ForkJoinPool: the Other ExecutorService

In Java, an ExecutorService manages a pool of threads that can run tasks. Most ExecutorServices treat all tasks the same. Somebody hands it something to do, the ExecutorService parcels it out to a thread, the thread runs it. Next!

A ForkJoinPool is an ExecutorService that recognizes explicit dependencies between tasks. It is designed for the kind of computation that wants to run in parallel, and then maybe more parallel, and then some of those can run in parallel too. Results of the parallel computations are then combined, so it’s like the threads want to split off and then regroup.

Maybe it’s a computation like, “What’s the shortest path of followers from me to @richhickey?” or “What is the total size of all files in all directories?” or “What’s the most relevant ad to display to this customer?” where we don’t know what all we’re going to have to execute until we’re in the middle of executing it.

On an ordinary ExecutorService, when we split a computation up, each task goes its separate way. Each one is allocated to a thread individually. This becomes a problem when the tasks are small, and the overhead of allocating them to threads takes longer than running them. It becomes a bigger problem when threads split off tasks and wait for all the results to come back to combine them: pretty soon so many threads are waiting that there are no more threads to do the work. This can reach deadlock.

ForkJoinPool embraces many small computations that spawn off and then come back together. It says, “When my thread wants to split its work into many small computations, it shall create them, and then start working on them. If another thread wants to come along and help, great.”

A computation in a ForkJoinPool is like a mother who told all her children to clean the house. While she’s waiting for them to finish their level on the video game she starts picking up. Eventually some kids get up and start helping. When Evelyn starts sweeping and isn’t done by the time Linda has finished the bathroom, then Linda picks up a broom and helps. Eventually the mother takes stock and says, “Hurray! The house is clean.”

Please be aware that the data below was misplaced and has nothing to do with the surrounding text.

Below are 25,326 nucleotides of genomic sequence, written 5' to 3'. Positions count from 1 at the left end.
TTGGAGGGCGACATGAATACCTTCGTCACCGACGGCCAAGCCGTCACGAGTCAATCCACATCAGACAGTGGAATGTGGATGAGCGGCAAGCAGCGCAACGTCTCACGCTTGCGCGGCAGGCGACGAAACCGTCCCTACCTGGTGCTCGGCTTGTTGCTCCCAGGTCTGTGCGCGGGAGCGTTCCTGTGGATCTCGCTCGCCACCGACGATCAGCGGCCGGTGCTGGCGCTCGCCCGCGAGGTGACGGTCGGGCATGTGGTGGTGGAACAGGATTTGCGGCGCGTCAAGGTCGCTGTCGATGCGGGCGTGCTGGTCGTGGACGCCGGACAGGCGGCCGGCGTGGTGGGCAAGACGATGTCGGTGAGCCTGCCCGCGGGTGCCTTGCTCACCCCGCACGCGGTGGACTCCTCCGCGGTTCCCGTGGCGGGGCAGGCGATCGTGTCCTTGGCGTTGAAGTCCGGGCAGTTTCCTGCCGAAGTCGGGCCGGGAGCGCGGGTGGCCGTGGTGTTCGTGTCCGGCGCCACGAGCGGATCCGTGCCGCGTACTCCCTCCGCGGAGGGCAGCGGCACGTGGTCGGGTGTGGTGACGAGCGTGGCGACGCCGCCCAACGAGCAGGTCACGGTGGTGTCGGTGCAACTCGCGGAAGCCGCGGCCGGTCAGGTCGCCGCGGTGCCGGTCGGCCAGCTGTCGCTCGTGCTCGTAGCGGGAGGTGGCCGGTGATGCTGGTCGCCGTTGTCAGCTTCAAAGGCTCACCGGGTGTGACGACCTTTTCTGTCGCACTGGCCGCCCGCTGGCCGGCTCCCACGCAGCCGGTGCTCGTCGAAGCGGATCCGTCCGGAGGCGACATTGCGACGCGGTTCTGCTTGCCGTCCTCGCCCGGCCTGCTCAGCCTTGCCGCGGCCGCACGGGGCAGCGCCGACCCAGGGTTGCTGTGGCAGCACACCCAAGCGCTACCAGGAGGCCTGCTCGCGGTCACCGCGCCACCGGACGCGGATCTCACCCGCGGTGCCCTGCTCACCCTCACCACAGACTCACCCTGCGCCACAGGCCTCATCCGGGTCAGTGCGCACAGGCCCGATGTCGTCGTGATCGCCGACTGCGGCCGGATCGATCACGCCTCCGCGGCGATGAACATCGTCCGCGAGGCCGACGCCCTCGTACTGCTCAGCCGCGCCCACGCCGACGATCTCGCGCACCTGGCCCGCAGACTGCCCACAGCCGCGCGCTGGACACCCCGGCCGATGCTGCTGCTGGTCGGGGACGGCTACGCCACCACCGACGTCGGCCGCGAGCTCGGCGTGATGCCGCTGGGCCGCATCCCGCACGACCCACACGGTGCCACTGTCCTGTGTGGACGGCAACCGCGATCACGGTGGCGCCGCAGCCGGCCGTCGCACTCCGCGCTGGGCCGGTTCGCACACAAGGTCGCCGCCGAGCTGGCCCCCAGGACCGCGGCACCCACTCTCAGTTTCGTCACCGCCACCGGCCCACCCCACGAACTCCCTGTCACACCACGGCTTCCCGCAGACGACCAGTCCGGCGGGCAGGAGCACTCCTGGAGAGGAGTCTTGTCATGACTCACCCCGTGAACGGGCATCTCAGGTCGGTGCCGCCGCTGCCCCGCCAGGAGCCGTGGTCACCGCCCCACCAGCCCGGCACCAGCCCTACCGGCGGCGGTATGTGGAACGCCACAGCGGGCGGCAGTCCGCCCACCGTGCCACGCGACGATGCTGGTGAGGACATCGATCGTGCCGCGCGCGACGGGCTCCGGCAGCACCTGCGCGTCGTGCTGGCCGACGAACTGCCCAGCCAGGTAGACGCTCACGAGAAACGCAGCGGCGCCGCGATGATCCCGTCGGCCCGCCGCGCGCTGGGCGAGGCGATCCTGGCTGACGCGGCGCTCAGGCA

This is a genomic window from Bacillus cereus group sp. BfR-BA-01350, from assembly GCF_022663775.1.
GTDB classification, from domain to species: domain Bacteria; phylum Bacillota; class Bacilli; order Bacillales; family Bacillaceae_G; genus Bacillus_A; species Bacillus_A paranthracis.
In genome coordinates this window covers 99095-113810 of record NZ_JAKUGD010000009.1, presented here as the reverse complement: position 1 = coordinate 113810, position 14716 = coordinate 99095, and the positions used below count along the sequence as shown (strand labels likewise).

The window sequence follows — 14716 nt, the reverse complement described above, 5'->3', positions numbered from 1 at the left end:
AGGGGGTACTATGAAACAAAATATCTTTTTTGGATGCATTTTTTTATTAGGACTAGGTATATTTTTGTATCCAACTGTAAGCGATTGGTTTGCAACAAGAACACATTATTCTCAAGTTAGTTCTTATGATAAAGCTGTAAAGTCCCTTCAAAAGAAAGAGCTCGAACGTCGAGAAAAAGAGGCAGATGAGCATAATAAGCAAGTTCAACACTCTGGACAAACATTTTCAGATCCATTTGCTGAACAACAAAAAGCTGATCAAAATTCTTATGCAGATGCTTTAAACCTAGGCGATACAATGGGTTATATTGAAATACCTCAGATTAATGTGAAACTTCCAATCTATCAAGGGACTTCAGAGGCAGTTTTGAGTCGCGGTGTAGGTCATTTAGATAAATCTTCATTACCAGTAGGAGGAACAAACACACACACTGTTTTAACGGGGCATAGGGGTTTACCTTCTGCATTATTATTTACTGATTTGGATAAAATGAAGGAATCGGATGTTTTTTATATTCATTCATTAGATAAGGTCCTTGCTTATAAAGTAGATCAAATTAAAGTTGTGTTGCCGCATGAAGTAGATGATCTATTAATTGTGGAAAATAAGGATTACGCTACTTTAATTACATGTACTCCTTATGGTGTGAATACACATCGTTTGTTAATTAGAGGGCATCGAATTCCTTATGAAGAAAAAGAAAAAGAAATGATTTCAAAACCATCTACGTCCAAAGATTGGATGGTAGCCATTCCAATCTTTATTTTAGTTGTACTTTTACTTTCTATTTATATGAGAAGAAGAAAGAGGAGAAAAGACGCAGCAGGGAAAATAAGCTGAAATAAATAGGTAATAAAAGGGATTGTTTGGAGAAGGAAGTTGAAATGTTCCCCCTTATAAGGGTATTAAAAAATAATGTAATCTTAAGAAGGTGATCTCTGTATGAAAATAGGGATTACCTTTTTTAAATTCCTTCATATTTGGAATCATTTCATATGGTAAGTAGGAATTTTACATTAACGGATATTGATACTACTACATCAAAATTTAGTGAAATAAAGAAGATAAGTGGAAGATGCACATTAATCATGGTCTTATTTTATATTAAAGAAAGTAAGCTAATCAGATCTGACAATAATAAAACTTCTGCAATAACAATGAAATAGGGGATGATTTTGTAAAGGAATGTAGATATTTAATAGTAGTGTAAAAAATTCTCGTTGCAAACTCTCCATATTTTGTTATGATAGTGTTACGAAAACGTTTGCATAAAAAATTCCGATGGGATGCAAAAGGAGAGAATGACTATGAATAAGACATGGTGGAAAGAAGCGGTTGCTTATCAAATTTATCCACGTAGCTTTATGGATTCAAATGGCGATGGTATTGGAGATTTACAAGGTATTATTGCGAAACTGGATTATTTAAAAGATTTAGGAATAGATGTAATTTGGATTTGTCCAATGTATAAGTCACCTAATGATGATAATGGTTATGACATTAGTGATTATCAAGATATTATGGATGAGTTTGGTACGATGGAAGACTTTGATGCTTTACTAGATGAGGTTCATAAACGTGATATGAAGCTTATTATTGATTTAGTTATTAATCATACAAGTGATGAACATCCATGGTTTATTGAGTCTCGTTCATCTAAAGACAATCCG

That’s a completely unrealistic scenario in my household, but ForkJoinPools are more disciplined than my children. They support unpredictable parallel computation, preventing pool-induced deadlock, and minimize the work of switching back and forth between threads on the CPU.

What’s not to love? Well, a ForkJoinPool is harder to use than a regular old ExecutorService. It’s more complicated than calling “submit.” External threads submit jobs to a ForkJoinPool in an ordinary way, but within the pool, tasks are created differently. ForkJoinTask subclasses get constructed, forked off for execution, and then joined. It’s custom handling, and that requires planning ahead, and that means you have to guess that ForkJoinPool is the solution before you start coding. Or retrofit it later.

Scala does something clever to hide the difference between ForkJoinPools and regular ExecutorServices, so that its Futures work this way by default. Akka uses ForkJoinPools behind the scenes for its actor messaging. Clojure uses ForkJoinPools in its collection processing with Reducers. In Scala and Clojure, you can get these optimizations without extra headache. The abstractions, they keep getting deeper!

Doug Lea wrote ForkJoin for Java and Scala.